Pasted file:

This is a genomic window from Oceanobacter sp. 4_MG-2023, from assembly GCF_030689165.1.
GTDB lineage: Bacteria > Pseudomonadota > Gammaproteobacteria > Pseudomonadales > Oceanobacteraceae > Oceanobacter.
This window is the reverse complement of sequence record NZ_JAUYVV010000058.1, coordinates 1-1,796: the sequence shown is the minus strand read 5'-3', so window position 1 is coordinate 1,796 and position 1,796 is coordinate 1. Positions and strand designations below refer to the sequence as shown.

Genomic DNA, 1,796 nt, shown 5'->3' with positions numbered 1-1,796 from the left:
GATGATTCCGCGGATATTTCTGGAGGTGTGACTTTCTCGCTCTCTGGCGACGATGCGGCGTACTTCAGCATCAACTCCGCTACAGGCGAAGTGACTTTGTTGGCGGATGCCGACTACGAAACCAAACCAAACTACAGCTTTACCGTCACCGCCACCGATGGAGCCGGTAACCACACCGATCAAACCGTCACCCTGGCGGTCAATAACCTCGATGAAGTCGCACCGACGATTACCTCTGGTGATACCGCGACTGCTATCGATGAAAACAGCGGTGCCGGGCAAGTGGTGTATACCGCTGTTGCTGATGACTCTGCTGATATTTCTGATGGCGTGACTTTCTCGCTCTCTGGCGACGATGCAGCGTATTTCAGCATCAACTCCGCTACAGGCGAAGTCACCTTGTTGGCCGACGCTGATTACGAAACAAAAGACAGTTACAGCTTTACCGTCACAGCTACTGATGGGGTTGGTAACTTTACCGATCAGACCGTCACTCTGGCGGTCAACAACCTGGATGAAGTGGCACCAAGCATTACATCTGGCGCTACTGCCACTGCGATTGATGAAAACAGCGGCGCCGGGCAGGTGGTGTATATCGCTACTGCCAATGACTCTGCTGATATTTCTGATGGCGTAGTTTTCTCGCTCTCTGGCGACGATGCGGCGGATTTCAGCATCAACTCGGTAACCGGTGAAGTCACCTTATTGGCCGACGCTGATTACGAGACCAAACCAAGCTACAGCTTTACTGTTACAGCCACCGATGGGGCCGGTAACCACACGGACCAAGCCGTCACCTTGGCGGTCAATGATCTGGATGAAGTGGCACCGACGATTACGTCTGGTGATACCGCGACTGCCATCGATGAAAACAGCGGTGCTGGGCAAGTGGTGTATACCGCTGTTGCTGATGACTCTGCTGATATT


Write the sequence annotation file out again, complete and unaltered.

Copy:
This is a genomic window from Oceanobacter sp. 4_MG-2023, from assembly GCF_030689165.1.
GTDB lineage: Bacteria > Pseudomonadota > Gammaproteobacteria > Pseudomonadales > Oceanobacteraceae > Oceanobacter.
This window is the reverse complement of sequence record NZ_JAUYVV010000058.1, coordinates 1-1,796: the sequence shown is the minus strand read 5'-3', so window position 1 is coordinate 1,796 and position 1,796 is coordinate 1. Positions and strand designations below refer to the sequence as shown.

Genomic DNA, 1,796 nt, shown 5'->3' with positions numbered 1-1,796 from the left:
GATGATTCCGCGGATATTTCTGGAGGTGTGACTTTCTCGCTCTCTGGCGACGATGCGGCGTACTTCAGCATCAACTCCGCTACAGGCGAAGTGACTTTGTTGGCGGATGCCGACTACGAAACCAAACCAAACTACAGCTTTACCGTCACCGCCACCGATGGAGCCGGTAACCACACCGATCAAACCGTCACCCTGGCGGTCAATAACCTCGATGAAGTCGCACCGACGATTACCTCTGGTGATACCGCGACTGCTATCGATGAAAACAGCGGTGCCGGGCAAGTGGTGTATACCGCTGTTGCTGATGACTCTGCTGATATTTCTGATGGCGTGACTTTCTCGCTCTCTGGCGACGATGCAGCGTATTTCAGCATCAACTCCGCTACAGGCGAAGTCACCTTGTTGGCCGACGCTGATTACGAAACAAAAGACAGTTACAGCTTTACCGTCACAGCTACTGATGGGGTTGGTAACTTTACCGATCAGACCGTCACTCTGGCGGTCAACAACCTGGATGAAGTGGCACCAAGCATTACATCTGGCGCTACTGCCACTGCGATTGATGAAAACAGCGGCGCCGGGCAGGTGGTGTATATCGCTACTGCCAATGACTCTGCTGATATTTCTGATGGCGTAGTTTTCTCGCTCTCTGGCGACGATGCGGCGGATTTCAGCATCAACTCGGTAACCGGTGAAGTCACCTTATTGGCCGACGCTGATTACGAGACCAAACCAAGCTACAGCTTTACTGTTACAGCCACCGATGGGGCCGGTAACCACACGGACCAAGCCGTCACCTTGGCGGTCAATGATCTGGATGAAGTGGCACCGACGATTACGTCTGGTGATACCGCGACTGCCATCGATGAAAACAGCGGTGCTGGGCAAGTGGTGTATACCGCTGTTGCTGATGACTCTGCTGATATT